Today we’ll evaluate Campbell Soup Company (NYSE:CPB) to determine whether it could have potential as an investment idea. In particular, we’ll consider its Return On Capital Employed (ROCE), as that can give us insight into how profitably the company is able to employ capital in its business.
First up, we’ll look at what ROCE is and how we calculate it. Then we’ll compare its ROCE to similar companies. Finally, we’ll look at how its current liabilities affect its ROCE.
Return On Capital Employed (ROCE): What is it?
ROCE is a measure of a company’s yearly pre-tax profit (its return), relative to the capital employed in the business. In general, businesses with a higher ROCE are usually better quality. Ultimately, it is a useful but imperfect metric. Author Edwin Whiting says to be careful when comparing the ROCE of different businesses, since ‘No two businesses are exactly alike.
How Do You Calculate Return On Capital Employed?
The formula for calculating the return on capital employed is:
Return on Capital Employed = Earnings Before Interest and Tax (EBIT) ÷ (Total Assets – Current Liabilities)
Or for Campbell Soup:
0.12 = US$1.1b ÷ (US$13b – US$3.4b) (Based on the trailing twelve months to October 2019.)
So, Campbell Soup has an ROCE of 12%.
Does Campbell Soup Have A Good ROCE?
When making comparisons between similar businesses, investors may find ROCE useful. Campbell Soup’s ROCE appears to be substantially greater than the 9.2% average in the Food industry. I think that’s good to see, since it implies the company is better than other companies at making the most of its capital. Separate from Campbell Soup’s performance relative to its industry, its ROCE in absolute terms looks satisfactory, and it may be worth researching in more depth.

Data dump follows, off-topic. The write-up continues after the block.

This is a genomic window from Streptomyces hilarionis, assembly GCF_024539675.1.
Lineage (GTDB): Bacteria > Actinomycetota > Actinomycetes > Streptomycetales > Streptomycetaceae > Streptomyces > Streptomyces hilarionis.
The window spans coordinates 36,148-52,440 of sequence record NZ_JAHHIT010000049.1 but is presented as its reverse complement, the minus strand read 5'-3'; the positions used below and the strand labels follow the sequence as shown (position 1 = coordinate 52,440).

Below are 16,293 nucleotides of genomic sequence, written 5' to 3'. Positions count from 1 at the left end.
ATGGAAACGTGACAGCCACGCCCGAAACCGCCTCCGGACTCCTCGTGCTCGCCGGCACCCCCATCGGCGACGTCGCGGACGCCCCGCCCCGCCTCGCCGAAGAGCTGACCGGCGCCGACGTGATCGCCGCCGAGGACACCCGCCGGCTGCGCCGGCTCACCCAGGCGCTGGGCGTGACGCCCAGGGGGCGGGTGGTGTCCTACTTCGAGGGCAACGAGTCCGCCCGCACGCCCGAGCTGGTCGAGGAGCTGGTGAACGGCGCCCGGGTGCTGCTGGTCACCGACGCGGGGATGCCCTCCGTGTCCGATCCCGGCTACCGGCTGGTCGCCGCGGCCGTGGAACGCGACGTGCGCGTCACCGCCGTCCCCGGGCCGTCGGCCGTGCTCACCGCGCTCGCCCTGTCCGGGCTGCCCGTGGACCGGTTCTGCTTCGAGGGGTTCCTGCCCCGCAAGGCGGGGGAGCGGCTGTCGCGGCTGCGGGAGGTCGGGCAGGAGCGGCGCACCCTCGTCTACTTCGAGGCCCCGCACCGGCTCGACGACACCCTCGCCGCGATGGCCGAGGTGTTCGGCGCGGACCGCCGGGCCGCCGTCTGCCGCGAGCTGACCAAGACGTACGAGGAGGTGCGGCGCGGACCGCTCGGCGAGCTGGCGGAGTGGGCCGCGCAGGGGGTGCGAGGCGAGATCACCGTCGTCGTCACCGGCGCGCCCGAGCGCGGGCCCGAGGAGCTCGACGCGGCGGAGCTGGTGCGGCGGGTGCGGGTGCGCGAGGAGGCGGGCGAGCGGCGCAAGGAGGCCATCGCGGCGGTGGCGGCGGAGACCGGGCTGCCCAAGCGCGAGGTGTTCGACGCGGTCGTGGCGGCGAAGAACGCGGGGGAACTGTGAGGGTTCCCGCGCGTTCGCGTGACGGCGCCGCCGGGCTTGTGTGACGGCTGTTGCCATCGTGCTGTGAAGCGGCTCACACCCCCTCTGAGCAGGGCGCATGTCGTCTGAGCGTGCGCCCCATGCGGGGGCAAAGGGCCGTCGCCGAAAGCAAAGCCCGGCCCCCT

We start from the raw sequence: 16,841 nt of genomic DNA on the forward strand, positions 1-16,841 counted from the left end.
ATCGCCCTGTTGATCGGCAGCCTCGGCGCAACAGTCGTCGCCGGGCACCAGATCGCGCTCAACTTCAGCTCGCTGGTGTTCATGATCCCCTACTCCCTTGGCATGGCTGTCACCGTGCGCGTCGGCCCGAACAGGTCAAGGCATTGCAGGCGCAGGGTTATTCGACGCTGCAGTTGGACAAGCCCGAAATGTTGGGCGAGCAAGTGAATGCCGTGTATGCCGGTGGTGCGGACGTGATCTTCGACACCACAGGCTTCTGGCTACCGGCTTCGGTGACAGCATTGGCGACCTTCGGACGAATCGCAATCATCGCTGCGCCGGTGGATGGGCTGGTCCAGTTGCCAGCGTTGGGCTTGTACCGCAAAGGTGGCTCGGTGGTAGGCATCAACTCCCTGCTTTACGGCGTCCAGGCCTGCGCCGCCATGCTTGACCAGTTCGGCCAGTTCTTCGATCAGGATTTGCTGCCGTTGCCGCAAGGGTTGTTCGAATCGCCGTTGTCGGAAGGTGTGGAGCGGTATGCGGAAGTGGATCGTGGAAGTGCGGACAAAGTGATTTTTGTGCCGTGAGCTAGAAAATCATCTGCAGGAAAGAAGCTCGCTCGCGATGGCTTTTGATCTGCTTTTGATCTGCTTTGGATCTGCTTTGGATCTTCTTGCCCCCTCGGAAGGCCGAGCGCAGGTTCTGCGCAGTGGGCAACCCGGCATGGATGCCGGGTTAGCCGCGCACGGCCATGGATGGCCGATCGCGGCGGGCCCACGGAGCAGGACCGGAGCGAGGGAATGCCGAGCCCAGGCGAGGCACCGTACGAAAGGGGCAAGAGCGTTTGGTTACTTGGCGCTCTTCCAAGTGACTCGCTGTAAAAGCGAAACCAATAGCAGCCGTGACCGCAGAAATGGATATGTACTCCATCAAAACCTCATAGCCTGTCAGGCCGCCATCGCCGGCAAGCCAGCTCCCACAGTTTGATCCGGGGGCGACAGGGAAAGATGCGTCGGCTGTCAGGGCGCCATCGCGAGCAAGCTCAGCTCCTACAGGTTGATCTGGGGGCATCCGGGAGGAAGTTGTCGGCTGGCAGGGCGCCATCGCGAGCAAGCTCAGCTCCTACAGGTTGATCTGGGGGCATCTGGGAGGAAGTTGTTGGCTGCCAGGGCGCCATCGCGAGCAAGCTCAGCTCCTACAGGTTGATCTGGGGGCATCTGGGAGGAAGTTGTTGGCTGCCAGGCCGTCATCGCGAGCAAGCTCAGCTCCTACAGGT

We can see that, Campbell Soup currently has an ROCE of 12%, less than the 24% it reported 3 years ago. So investors might consider if it has had issues recently. The image below shows how Campbell Soup’s ROCE compares to its industry, and you can click it to see more detail on its past growth.
It is important to remember that ROCE shows past performance, and is not necessarily predictive. ROCE can be misleading for companies in cyclical industries, with returns looking impressive during the boom times, but very weak during the busts. ROCE is, after all, simply a snap shot of a single year. Since the future is so important for investors, you should check out our free report on analyst forecasts for Campbell Soup.
How Campbell Soup’s Current Liabilities Impact Its ROCE
Current liabilities are short term bills and invoices that need to be paid in 12 months or less. The ROCE equation subtracts current liabilities from capital employed, so a company with a lot of current liabilities appears to have less capital employed, and a higher ROCE than otherwise. To counter this, investors can check if a company has high current liabilities relative to total assets.
Campbell Soup has total liabilities of US$3.4b and total assets of US$13b. Therefore its current liabilities are equivalent to approximately 26% of its total assets. Current liabilities are minimal, limiting the impact on ROCE.
What We Can Learn From Campbell Soup’s ROCE
Overall, Campbell Soup has a decent ROCE and could be worthy of further research. There might be better investments than Campbell Soup out there, but you will have to work hard to find them . These promising businesses with rapidly growing earnings might be right up your alley.
If you are like me, then you will not want to miss this free list of growing companies that insiders are buying.
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